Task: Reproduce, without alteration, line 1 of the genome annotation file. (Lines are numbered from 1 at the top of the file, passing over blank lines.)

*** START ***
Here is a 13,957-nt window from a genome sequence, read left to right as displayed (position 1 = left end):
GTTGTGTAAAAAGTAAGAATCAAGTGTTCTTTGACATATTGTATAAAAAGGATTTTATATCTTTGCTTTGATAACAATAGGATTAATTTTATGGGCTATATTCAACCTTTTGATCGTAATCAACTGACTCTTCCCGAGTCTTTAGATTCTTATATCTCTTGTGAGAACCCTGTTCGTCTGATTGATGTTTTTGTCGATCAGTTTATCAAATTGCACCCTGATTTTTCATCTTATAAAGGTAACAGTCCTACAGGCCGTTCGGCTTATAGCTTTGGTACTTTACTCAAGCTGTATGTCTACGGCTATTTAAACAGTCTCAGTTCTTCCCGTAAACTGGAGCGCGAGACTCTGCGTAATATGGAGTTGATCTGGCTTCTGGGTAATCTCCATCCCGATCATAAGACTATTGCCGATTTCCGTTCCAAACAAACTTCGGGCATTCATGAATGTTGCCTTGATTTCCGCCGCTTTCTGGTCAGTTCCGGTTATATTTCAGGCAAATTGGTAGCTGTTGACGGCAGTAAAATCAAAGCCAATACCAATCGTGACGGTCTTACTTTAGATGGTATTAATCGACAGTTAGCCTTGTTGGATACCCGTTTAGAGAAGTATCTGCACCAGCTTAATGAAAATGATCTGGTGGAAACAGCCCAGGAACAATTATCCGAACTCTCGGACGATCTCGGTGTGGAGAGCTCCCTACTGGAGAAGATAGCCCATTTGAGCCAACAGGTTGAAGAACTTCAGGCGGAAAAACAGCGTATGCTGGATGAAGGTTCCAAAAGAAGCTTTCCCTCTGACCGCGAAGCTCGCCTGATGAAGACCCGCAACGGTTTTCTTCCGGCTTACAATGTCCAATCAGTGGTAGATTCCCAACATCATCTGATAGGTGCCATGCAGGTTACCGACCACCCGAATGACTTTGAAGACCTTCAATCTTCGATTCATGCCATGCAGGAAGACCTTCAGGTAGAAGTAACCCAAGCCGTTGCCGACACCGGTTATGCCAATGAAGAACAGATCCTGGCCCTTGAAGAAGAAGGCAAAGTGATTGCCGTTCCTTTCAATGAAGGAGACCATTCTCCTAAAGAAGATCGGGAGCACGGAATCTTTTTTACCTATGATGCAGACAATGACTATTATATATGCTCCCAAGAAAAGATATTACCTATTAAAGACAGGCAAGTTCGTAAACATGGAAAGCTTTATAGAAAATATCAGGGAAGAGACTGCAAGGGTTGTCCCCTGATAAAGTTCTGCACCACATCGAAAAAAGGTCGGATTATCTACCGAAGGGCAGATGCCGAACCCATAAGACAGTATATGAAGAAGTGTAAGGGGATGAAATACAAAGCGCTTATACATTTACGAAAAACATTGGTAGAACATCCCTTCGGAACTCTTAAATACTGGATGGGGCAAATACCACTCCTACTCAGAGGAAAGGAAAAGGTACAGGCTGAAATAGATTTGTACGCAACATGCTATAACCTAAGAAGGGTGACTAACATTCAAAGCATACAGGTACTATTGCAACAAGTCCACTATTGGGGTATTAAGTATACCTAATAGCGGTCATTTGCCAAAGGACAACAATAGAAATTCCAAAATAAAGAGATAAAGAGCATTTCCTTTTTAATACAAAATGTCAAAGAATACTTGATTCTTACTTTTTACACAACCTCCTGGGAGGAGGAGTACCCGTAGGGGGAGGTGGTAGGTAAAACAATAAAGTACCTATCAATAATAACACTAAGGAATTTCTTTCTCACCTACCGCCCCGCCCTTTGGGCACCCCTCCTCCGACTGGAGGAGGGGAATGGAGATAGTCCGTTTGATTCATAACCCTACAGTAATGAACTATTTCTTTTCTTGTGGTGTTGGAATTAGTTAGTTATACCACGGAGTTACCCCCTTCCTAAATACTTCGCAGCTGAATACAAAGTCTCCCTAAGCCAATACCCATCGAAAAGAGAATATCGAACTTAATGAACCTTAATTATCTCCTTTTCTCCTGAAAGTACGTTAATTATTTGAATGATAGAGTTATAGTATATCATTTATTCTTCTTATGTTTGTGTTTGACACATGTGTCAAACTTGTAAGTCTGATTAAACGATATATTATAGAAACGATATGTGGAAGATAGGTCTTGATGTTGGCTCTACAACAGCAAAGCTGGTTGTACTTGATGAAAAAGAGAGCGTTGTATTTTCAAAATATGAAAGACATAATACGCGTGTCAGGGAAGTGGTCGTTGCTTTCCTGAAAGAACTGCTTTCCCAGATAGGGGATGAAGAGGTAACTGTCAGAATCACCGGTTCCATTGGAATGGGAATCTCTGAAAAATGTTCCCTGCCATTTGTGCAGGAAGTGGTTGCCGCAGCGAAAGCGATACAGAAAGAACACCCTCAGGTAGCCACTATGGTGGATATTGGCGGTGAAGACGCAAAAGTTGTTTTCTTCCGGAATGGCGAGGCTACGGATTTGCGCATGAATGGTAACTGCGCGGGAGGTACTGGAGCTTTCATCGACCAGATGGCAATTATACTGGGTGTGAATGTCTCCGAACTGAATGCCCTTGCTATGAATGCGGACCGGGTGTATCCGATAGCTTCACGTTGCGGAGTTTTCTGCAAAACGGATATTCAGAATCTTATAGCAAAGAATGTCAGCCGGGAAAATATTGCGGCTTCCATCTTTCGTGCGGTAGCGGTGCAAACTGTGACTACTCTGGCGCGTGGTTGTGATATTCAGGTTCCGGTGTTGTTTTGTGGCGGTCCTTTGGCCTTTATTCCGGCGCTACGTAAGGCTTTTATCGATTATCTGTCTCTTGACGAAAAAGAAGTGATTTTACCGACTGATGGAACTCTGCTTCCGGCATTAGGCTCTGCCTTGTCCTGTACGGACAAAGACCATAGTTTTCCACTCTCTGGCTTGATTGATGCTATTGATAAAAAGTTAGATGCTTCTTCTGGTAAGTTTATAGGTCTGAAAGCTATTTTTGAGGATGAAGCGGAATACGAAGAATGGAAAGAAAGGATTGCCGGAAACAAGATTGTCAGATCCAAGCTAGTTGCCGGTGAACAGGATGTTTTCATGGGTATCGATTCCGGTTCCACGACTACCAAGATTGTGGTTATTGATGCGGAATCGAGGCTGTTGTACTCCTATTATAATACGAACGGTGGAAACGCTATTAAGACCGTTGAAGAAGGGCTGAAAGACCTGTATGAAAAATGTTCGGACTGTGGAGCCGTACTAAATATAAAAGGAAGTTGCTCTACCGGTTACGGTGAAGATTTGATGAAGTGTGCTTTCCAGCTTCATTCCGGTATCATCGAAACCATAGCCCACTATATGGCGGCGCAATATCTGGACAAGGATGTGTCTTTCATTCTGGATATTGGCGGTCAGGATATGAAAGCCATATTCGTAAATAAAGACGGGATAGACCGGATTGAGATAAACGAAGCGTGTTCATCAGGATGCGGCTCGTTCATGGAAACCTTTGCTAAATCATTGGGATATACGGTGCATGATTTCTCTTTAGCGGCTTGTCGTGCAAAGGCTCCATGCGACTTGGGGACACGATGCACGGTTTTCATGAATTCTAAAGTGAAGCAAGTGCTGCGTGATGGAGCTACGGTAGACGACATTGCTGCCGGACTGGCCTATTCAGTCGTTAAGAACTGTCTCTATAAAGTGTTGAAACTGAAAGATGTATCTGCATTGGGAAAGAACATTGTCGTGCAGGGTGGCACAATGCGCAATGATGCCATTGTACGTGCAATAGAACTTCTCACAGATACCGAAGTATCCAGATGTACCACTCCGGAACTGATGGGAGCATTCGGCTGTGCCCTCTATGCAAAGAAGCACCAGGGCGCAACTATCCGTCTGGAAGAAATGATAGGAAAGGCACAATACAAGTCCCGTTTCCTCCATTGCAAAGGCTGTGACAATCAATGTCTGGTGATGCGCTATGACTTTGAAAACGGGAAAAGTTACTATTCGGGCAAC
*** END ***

Here is a 13,957-nt window from a genome sequence, read left to right as displayed (position 1 = left end):